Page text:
Diabetes Independence


Diabetes Independence

Briley has been living with type 1 diabetes since she was 3 years old and likes to joke that skiing is the only thing she has been doing longer than having diabetes. She started her blog in 2010 and has been continually making new diabetes online community friends since then. She is powered by coffee and laughter.

Maybe it's because I was a toddler when I was diagnosed with diabetes.

Maybe it's because I was a girly-girl who always wanted to prove her capability.

Maybe it's because I was diagnosed on Independence Day.

There has always been some part of me that believes this diabetes life is mine to handle and mine alone. Independence with diabetes, for me, is like coming over the crest of an icy ski slope where one line gives you the perfect turns with a surge of adrenaline and the other line leaves you wobbly, falling, ice balls rolling down beneath you, and hopefully your skis have stayed attached. I want so badly to be that independent person who can pick the right line. I'm able to pick the right line because of the tools, supports and experience I already have in this life with diabetes. I've been living the diabetes life for 27 years now and I like to think that I've learned how to use the tools for life with diabetes.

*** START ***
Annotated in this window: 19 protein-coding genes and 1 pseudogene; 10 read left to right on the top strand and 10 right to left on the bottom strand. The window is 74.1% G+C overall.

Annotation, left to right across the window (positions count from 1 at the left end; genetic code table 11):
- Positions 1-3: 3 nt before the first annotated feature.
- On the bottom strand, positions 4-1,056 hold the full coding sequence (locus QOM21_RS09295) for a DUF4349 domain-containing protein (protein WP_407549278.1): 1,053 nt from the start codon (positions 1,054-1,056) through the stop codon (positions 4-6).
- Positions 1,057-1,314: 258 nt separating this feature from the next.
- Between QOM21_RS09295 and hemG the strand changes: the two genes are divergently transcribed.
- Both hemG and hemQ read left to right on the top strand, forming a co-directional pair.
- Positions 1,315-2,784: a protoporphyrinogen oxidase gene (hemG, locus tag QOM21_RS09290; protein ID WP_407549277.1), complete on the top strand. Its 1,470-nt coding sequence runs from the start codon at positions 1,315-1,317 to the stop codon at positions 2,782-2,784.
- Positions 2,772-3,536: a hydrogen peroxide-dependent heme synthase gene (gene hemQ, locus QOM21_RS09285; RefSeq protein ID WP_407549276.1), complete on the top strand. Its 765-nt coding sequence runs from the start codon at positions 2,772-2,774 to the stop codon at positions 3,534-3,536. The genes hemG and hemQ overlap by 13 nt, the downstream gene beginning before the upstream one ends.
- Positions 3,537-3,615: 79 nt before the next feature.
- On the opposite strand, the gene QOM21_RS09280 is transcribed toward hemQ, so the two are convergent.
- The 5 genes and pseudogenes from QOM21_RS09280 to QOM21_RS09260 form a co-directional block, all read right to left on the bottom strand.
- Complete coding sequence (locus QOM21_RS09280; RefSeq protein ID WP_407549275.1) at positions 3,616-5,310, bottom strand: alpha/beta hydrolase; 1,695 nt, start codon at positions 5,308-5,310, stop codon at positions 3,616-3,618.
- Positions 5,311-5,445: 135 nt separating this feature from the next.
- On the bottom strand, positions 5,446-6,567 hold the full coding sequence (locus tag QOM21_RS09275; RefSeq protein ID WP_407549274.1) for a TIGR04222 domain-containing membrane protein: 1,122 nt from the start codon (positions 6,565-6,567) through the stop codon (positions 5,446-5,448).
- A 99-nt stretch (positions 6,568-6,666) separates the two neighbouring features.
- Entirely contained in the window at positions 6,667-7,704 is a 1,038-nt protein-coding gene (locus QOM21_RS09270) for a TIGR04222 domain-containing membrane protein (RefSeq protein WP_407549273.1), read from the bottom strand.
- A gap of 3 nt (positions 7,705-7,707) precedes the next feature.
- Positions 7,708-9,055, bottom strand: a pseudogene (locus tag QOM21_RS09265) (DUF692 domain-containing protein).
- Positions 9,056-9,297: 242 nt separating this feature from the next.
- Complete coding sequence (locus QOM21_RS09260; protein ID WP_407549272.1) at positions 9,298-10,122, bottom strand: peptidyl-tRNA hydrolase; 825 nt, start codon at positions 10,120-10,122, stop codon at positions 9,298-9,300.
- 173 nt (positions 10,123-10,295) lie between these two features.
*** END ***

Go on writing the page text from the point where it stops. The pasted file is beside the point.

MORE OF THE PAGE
Here are some tools that have helped me become the independent person with diabetes I am today:

- Saying, "Hey! That's not the right treatment for me!" To health care professionals and insurance companies.

- Reaching out to HCPs and saying, "this is not working. And I've tried that and what's it and they aren't working either!"

- Finding local friends who ask if you're okay, who want to understand the ins and outs, and come running when I say help (even though I hate saying help).

- Finding other people with diabetes who have been there before. Who don't need a prologue to a terrible diabetes day; they just understand it.

I stand up straight, proud of this life with diabetes. I use what I know, and I ask questions when I don't. Sometimes I trip and stumble, but that's okay because I'm always ready for the next turn.